Rhetoric, Social justice, Debates & debating, African American singers, McCarthyism, Race identity, and National security
In the mid 1950s, the House Committee on Un-American Activities was a rhetorical colossus. Within the closed doors of a hearing, committee members displayed a rhetorical mastery of procedural, topical, and logical moves that left even the best-prepared witnesses sputtering. HUAC used institutional narrative authority as a major rhetorical resource. This strategy rhetorically produced a narrative "reality" conducive to achieving institutional goals. Having established the "official" version of events, the committee situated further argumentation within a value hierarchy that placed national security above "secondary" values that witnesses attempted to invoke in their defenses. A notable exception to the committee's rhetorical dominance came in the 1956 testimony of Paul Robeson, an African American singer and activist who had been called before the committee to answer for pro-Soviet statements he made while traveling abroad. Using a number of rhetorical tactics to disrupt the institutional narrative, Robeson was able to recontextualize his comments within an interpretive framework of racial justice in America – a debate the committee was less prepared to handle. This article contributes to ongoing studies of institutional rhetoric, especially rhetorical argumentation that takes place within institutional settings. [ABSTRACT FROM AUTHOR]
Presents information on reports of the debates of the House of Representatives during the First Congress of the U.S. which were published from 1789 to 1791. Details of the compilation of the 'Annals of Congress,' by Gales and Seaton; Information on the published volumes of 'Congressional Register,' by Thomas Lloyd; Factors attributed to why Lloyd was forced to discontinue the publication of the 'Congressional Register.'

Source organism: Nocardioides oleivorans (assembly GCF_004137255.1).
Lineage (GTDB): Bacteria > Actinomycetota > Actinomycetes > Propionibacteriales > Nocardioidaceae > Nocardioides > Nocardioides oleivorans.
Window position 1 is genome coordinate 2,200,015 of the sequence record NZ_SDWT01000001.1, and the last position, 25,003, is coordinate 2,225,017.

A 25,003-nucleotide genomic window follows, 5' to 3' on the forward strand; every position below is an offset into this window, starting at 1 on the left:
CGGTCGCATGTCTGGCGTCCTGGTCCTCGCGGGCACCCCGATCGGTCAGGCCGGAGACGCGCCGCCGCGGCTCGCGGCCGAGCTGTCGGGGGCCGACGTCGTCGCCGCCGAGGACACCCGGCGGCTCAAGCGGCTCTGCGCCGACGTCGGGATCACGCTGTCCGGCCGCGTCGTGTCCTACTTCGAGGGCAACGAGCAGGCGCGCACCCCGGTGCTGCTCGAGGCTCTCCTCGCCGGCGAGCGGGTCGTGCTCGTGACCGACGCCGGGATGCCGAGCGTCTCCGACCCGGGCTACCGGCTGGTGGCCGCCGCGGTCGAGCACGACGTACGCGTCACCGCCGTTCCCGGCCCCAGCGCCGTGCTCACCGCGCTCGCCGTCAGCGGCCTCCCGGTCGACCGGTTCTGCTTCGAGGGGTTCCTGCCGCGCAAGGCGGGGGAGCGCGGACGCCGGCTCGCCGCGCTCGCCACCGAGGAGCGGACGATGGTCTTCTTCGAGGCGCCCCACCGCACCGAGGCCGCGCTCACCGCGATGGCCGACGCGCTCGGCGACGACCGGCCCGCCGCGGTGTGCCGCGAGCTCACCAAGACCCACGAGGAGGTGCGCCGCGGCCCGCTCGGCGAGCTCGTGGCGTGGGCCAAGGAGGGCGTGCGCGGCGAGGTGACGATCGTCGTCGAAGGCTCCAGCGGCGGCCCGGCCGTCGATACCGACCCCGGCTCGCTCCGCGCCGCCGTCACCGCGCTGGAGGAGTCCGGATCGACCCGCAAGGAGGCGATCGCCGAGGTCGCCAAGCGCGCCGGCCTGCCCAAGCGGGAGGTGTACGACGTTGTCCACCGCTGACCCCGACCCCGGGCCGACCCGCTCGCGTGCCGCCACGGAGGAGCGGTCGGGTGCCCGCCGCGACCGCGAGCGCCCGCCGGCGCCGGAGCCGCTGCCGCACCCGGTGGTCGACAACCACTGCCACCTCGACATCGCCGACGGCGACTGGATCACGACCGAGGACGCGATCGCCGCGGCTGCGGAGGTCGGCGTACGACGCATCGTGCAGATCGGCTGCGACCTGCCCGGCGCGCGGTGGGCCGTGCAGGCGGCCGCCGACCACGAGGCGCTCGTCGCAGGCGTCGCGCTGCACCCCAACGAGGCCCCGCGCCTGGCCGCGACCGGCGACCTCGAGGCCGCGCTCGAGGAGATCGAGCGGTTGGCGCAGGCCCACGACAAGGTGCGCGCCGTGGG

Debates & debating and Conference proceedings (Publications)
Analyses reports of proceedings and debates of the U.S. Congress and Great Britain's House of Commons. Reasons for the failure of the Congress to provide authentic reporting prior to March 3, 1873; Journal of proceedings kept by the House of Lords and House of Commons in 1509 and 1547 respectively; Access allowed to reporters inside the House of Representatives from April 8, 1789.
Debates & debating, Rhetoric, Political science, Jurisdiction, and Women's suffrage
Through its analysis of the rhetorical means by which the US Congress overcame jurisdictional objections to federal action on the issue of woman suffrage, this essay argues that the stasis of jurisdiction operates as a mode of assemblage of discourses, institutions, and populations. In Congress, the woman suffrage issue helped re-organize federal and state prerogatives over the management of racial and ethnic relations at home and US leadership abroad. Thus, from a governmental perspective women did not emerge as constituents but as tools of public policy. As a legislative precedent, the 19th Amendment debates prompt critical attention to the particular constraints that the discourses of state institutions pose for feminist political change. [ABSTRACT FROM AUTHOR]
Analyzes the issue of accuracy in reporting of texts of speeches spoken upon the floor of the U.S. Congress, in the periodical 'Congressional Record'. Steps to explore the accuracy in reporting the text of the speeches; Factors operating for the accuracy and inaccuracy in reporting of speeches.
Discusses methods used by the U.S. Congress members to measure the response of constituents. Measurement of the public opinion by means of letters and other mail materials; Information provided by public opinion polls; Importance of editorials and articles published in newspapers and magazines for the Congressmen.